250 Dutch Proverbs – lesson 02

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Transcript of the video lesson (scroll for more text):

Welcome to my video course “250 Dutch Proverbs”. I made a selection of proverbs and sayings that anyone who learns Dutch should know. The course consists of 25 lessons. In each lesson, I explain the meaning of 10 proverbs or sayings.Subtitles are available for each lesson. You just push the CC button in YouTube. The transcript of the lesson you find on Learndutch.org.

Let’s start with lesson 2, containing proverbs 11-20.

Proverb 11 “een goed begin is het halve werk”

Literally: a good beginning is half of the job. And well, the meaning should be clear: if you start well with something, the chance is high that you finish it.

Proverb 12 “lachen als een boer met kiespijn”

Literally: laughing like a farmer with toothache. This expression is used when someone is laughing, merely because other people are laughing, but about something he absolutely does not like (and he would rather cry about). For example, if your colleague got promotion while you did not… you will congratulate him with his new position, but the smile will hurt as if you would have a toothache.

Proverb 13 “een broodje-aap verhaal”

Literally: a story about a sandwich with monkey. And the meaning is a made-up story. “Broodje-aap” means simply: not true. Often it is a story, which someone heard of someone and then tells further, and in the end it becomes a myth, which many people believe. An equivalent in the English language would be “urban legend”. The reason why it is called in Dutch “Broodje Aap” is because of a 1978 book with this title from the Dutch-American author Ethel Portnoy. This book is a collection of urban legends, of which one tells about a restaurant, which serves monkey meat.

Proverb 14 “praten als Brugman”

Literally: to speak like Brugman. We use this expression when someone has the ability to speak very easily and to persuade people. An expression in English with more or less the same meaning is “the gift of the gab”. Of course, a very important asset for sales people. But who is this Brugman? He was a preacher in the Netherlands in the 15th century, who was very popular because of the way he preached.

Proverb 15 “de dans ontspringen”

Literally: to jump out of the dance. And the meaning is, that something uncomfortable or dangerous would have happened, if not some intervention would have been taken place (which is not within the own power). An English equivalent would be “saved by the bell”; but the Dutch expression not necessarily stresses that it was prevented at the last moment, although it often is.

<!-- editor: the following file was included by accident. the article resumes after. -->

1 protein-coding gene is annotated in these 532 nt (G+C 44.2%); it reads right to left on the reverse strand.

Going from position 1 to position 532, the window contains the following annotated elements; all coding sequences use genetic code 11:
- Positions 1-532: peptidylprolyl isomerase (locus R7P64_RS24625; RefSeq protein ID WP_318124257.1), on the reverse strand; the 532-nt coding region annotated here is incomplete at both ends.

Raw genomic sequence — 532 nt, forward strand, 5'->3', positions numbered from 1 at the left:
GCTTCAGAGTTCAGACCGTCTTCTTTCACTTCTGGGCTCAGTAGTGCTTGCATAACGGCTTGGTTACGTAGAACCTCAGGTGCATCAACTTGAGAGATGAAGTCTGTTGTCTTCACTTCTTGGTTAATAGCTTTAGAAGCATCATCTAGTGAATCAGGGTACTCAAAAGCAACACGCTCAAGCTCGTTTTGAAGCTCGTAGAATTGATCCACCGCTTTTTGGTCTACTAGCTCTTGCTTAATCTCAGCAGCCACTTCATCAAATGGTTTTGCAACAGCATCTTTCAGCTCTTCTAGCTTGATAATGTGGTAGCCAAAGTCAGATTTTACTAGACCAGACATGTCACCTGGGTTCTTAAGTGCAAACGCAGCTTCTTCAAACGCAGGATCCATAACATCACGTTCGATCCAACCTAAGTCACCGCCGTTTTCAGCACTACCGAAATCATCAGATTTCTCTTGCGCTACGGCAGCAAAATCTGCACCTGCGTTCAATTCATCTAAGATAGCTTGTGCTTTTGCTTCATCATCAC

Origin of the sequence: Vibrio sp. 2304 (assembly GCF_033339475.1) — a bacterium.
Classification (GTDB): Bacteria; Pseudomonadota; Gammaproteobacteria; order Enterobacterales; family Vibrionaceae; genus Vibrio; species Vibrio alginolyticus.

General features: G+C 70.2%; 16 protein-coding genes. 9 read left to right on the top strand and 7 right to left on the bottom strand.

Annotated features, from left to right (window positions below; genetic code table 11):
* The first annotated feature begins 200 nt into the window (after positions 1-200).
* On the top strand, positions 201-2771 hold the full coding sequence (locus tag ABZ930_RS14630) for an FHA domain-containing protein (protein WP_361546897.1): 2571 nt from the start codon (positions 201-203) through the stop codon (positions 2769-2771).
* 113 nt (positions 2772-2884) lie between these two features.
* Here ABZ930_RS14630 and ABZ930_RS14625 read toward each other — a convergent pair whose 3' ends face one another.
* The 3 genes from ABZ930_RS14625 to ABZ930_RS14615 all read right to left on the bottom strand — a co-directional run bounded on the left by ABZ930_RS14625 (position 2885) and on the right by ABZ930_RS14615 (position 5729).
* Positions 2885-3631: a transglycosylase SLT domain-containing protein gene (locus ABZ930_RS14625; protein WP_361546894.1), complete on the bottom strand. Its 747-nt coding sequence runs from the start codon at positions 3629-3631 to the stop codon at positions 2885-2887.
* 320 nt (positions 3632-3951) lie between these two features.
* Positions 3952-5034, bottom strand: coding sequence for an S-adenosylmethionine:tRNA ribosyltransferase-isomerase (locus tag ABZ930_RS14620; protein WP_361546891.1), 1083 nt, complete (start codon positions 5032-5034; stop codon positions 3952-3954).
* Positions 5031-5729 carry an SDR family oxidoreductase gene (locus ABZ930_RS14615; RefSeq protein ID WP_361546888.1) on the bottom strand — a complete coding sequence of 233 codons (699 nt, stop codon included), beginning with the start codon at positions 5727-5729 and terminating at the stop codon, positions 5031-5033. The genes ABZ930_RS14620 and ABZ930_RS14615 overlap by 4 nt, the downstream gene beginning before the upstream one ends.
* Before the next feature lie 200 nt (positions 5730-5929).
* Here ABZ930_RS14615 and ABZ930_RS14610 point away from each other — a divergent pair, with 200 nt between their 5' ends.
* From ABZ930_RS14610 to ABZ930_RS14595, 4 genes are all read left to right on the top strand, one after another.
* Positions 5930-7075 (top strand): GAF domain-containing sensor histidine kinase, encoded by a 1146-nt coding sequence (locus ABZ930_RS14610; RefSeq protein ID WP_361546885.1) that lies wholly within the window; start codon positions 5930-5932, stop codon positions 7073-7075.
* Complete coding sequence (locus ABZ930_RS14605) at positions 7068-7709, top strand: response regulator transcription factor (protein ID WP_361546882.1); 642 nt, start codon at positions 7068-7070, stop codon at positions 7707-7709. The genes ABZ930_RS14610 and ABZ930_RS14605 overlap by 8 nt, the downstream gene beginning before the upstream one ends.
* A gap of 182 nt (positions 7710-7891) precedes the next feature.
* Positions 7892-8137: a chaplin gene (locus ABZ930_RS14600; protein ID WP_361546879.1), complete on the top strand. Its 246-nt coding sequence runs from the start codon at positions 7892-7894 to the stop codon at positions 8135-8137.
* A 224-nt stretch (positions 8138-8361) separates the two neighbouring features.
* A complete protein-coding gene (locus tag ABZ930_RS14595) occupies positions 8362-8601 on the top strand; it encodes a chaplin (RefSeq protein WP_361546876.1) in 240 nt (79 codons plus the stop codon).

Proverb 16 “de draak met iets steken”

Literally: to stab the dragon with something. And this “something” is where you refer to. The expression you use, to talk about someone who makes fun about other people often because they believe something (which he does not believe himself). For example, someone who makes jokes about people who believe in UFO’s. Hij steekt de draak met mensen die in UFO’s geloven.

Proverb 17 “een vreemde eend in de bijt”

Literally: a strange duck in the ice-hole. In the Netherlands, in wintertime when lakes are frozen, you see often many ducks gathered in this last piece of non-frozen water. We use this expression if we have a group, which is rather homogeneous, but 1 person in the group is clearly different from the rest. Then this person is “de vreemde eend in de bijt”.

Proverb 18 “een gat in de lucht springen”

Literally: to jump a hole in the air. It is used: if you are very happy with something on the moment you hear it or you see it. You do not necessarily need to jump, in order to use this expression. So, if I tell you that you passed your exam, you can sit on the couch and jump a hole in the air at the same time.

Proverb 19 “de hand in eigen boezem steken”

I need to explain the word “boezem”. It can mean breast or chest. But it can also refer to the space between your chest and the clothes above the chest; and that is actually meant here. The “boezem” is to the place of your conscience. And to put your hand on this place – means that you blame yourself instead of other people.

Proverb 20 “in de ijskast zetten”

Literally: to put in the fridge. You use this expression when you postpone your plans to a later moment, which you don’t specify, with actually quite a possibility that you won’t ever carry out the plans.

That’s it for today. You now know 10 more Dutch proverbs.

Let’s do a small exercise. Please take 1 of the proverbs we dealt with today, and think of a situation in which you could use that proverb. Write down that situation and the proverb, in the comments-section that you see below the video, when you watch it in Youtube. And I will personally comment, wether it is used correctly or not.

Please don’t put your plans to continue this course in the fridge. Although we are just in lesson 2: you have started the course – so you are already halfway!Do not forget to share this video on social media, and to put thumbs up in YouTube.

See you back in lesson 3 of 250 Dutch Proverbs. Do not forget to subscribe to our youtube-channel. Just pust the button and you get new videos to learn Dutch every week. And of course visit our website where you can find much more course materials for learning Dutch and you also find there the transcripts of this lesson. See you next time !